STAFF SPOTLIGHT: JHARNA

By | Art, Lifestyle

Jharna started at Art Mania in the mosaics class last year. She wanted to volunteer at the studio and from this, gain a job. Her role is floor manager and as of last week, teacher’s assistant for the Wednesday morning mosaics class.

You may not realise it, but you have probably met Jharna as she quietly goes about her work. Jharna is the kind of person that everyone needs to know.

She is always happy, always ready to offer a helping hand, and has a fantastic sense of humour.

Jharna is also one of the NDIS participants enrolled in our Business Development Support program. She is busy getting a body of work together for her first solo exhibition. Jharna mainly works with mosaics and drawing. This exhibition will be at the Hunter Wetlands Centre in September.

In her own words: “I am so happy to be working here with such amazing staff”.

She describes the studio as “a beautiful environment” and she loves all of the areas of art available at Art Mania. She “wants to try them all.”

Jharna with some of her mosaic works at an exhibition.

Jharna embodies the ethos of Art Mania. With her openness and generosity, she both wants to learn and offer support and guidance to others. We are incredibly lucky to have her as part of the Art Mania family.

Motivation tips for Winter

By | Art, Lifestyle

As we enter winter, it has to be acknowledged that with the cold seeping in, our motivation seeps out.

I am the first to admit that I would much rather spend the winter months in my bed, with the heating on and several really good books.

I thought I’d investigate whether there is any advice about staying motivated in winter. Interestingly, all of the articles that came up were about fitness and staying true to your fitness routine. I have managed to come up with a few though that I think we can relate back to Art Mania and the practice of our art. So here they are and I hope they help.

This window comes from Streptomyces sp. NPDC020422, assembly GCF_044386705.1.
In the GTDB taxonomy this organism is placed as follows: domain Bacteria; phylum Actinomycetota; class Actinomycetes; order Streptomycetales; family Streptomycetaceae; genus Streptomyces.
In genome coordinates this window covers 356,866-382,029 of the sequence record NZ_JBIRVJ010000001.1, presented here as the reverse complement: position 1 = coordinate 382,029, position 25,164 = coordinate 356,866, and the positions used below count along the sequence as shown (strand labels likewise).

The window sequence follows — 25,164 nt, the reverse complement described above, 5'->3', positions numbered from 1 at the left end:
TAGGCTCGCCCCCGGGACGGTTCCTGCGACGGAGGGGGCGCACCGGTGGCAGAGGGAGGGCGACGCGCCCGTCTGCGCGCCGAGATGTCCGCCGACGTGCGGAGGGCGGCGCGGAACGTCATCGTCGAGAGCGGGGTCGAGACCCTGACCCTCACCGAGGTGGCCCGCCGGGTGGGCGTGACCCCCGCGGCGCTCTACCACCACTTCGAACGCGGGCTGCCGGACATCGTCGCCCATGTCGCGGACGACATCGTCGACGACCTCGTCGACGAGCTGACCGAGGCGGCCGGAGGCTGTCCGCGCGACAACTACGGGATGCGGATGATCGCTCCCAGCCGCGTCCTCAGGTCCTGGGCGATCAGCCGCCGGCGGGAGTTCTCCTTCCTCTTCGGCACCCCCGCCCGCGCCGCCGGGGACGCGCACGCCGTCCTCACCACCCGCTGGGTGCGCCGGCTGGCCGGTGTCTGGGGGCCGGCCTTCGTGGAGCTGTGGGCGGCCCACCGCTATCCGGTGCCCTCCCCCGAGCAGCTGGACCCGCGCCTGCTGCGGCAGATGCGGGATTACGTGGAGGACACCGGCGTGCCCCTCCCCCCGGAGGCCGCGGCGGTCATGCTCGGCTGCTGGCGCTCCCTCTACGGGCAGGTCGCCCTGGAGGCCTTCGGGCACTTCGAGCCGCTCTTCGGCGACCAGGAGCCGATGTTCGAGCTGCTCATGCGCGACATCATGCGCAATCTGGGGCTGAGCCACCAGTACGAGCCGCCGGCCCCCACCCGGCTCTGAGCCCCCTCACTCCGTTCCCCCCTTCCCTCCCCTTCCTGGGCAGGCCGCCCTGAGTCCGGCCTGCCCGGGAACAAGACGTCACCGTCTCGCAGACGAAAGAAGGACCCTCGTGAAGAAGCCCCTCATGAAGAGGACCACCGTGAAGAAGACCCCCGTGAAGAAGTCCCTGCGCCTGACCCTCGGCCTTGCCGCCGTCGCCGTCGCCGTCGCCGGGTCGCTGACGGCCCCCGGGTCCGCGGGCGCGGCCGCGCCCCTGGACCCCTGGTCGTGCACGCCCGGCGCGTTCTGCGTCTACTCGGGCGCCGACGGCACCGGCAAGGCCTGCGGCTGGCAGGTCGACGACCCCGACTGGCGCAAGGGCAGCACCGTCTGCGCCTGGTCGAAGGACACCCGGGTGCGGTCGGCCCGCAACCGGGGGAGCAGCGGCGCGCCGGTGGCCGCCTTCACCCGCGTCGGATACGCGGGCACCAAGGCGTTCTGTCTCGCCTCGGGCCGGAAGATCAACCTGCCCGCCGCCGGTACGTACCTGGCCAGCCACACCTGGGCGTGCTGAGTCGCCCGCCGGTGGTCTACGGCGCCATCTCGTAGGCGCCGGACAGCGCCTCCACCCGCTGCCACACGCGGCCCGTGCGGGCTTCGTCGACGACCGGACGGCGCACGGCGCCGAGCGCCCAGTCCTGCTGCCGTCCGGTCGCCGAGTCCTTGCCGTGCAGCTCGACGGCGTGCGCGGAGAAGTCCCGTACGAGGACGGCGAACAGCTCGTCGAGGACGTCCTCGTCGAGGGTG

Make it a goal to just make it to the studio.

I think, a lot of the time, when we aren’t feeling motivated, it’s more to do with the getting out of bed and getting ready. The effort it takes to get ourselves to the studio or wherever else we need to be. Once you’re there however, you are generally glad you made the effort. So why not make that the goal rather than the doing of the class.

Reward yourself.

If you need a little bit more of a push, try rewarding yourself in some way. Try a series of small rewards that can build up to a big reward. For example, if I go to 3 classes in a row, I can have that dress I really liked. And let’s face it, a chance to justify going shopping … well of course that’s going to motivate most of us to accept the challenge.

Make an agreement with a friend.

Agree to take it in turns to car pool to the studio. That way you have someone to share the hard part and someone else you have made a commitment to. I think we are far more likely to turn up to something, if we are going with another person. And it might just be a perfect way to take a friendly acquaintance into a friendship.

Go for a walk.